UBER SAYS ITS MISSION IS “to ignite opportunity by setting the world in motion.” Yet as the company’s initial public offering unfolded in May, drivers across the country went on strike to denounce its low wages and lack of benefits. The ride-hailing company went public at $45 a share and has since dropped to around $40. On Thursday, in its first earnings report since the IPO, Uber showed revenue of $3.1 billion and a loss of $1.01 billion. The company labels its 3.9 million drivers as independent contractors instead of employees, a distinction that means it isn’t required to provide a minimum wage or paid time off, compensation for overtime or health insurance. And drivers are almost entirely on their own when it comes to the constant expenses of their cars, including insurance, repairs and gas. Uber says it offers people a way to work on their own schedule. And while it insists its drivers are not employees, it says it’s committed to proving a support system to them. The company points out that it recently introduced a rewards program, which gets drivers cash back on gas and discounts on car maintenance. Drivers can also sign up for an injury protection plan, in which they’d receive a monthly check should they become injured while working. Perks include tuition assistance at Arizona State University. CNBC spoke with the company’s drivers about how their financial lives are faring.

Protestors display a banner outside the New York Stock Exchange as Uber Technologies holds it’s IPO in New York, May 10, 2019. Andrew Kelly | Reuters

FOR FIVE YEARS NOW, Ismail has worked for Uber in Minnesota. He likes the flexibility and has always enjoyed being on the road. He has a full-time job — as a claim support specialist at CVS — but he makes only $40,000 a year at the pharmacy. (He asked to use his first name only since he was speaking about his employer.) “The income isn’t enough,” said Ismail, who is 38, married and has three young children.

I’m working 70 hours a week, year in and year out, and I have to face the fact that I can’t take a vacation for one week. Rick Mendell Uber driver

In a typical week, he drives people around for 30 hours and said he makes $500. Many people drive for companies such as Uber and Lyft because “they don’t get enough from their full-time job,” said Lawrence Mishel, an economist for the left-leaning Economic Policy Institute. (Indeed, more than half of Uber’s drivers work less than 10 hours a week, according to the company.) Ismail’s only day off is Sunday. “You basically don’t have any life,” he said. Recently, Ismail was driving a passenger to the airport when one of his tires ruptured. He lost control of the car, and it smashed into a highway wall. He and the passenger were uninjured, but the damage to his car was significant. It will cost him more than $3,000 to fix; however, he has no savings to draw from. In the meantime, he uses his wife’s car when it’s available.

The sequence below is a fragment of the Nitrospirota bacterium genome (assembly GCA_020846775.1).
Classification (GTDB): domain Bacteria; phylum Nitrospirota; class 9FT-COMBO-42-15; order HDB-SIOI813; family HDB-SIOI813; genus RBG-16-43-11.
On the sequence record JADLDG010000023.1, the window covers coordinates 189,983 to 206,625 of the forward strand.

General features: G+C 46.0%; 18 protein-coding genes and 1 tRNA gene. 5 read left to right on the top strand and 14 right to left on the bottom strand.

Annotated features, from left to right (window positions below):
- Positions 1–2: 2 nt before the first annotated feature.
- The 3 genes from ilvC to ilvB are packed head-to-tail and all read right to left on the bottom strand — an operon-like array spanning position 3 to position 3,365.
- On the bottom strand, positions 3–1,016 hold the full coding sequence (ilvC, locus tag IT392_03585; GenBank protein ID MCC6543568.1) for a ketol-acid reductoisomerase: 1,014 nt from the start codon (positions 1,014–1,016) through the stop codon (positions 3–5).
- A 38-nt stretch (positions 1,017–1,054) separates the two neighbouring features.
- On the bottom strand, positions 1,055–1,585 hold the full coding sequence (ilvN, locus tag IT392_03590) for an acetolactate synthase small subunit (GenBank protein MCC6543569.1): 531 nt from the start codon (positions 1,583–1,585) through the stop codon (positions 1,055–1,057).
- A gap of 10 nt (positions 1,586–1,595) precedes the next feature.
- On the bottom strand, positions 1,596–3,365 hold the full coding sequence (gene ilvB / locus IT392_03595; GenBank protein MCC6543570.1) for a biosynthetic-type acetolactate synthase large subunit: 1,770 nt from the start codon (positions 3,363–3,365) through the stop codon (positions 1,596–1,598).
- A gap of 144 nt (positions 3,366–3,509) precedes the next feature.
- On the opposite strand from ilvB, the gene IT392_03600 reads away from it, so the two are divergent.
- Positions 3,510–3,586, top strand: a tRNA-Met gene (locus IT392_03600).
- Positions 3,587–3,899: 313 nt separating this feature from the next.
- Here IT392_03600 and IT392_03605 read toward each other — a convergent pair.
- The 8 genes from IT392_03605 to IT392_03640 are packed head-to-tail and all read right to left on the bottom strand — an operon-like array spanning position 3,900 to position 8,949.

RICK MENDELL’S ONLY JOB is driving for Uber. He’s 65 and works around 70 hours a week for the company, earning around $1,200. “That’s what it takes to pay the bills,” Mendell said. He didn’t expect to be doing this kind of work in his 60s. He was general manager of a towing and auto-body company for two decades, and then owned a wine bar in Corte Madera, California, which he eventually had to sell when the financial crisis hit. “When people are unemployed, they don’t go out buying $400 bottles of wine,” Mendell said. He depleted his savings trying to save the business. In 2016, he and his wife moved to a rental house in Nevada, where the cost of living is lower.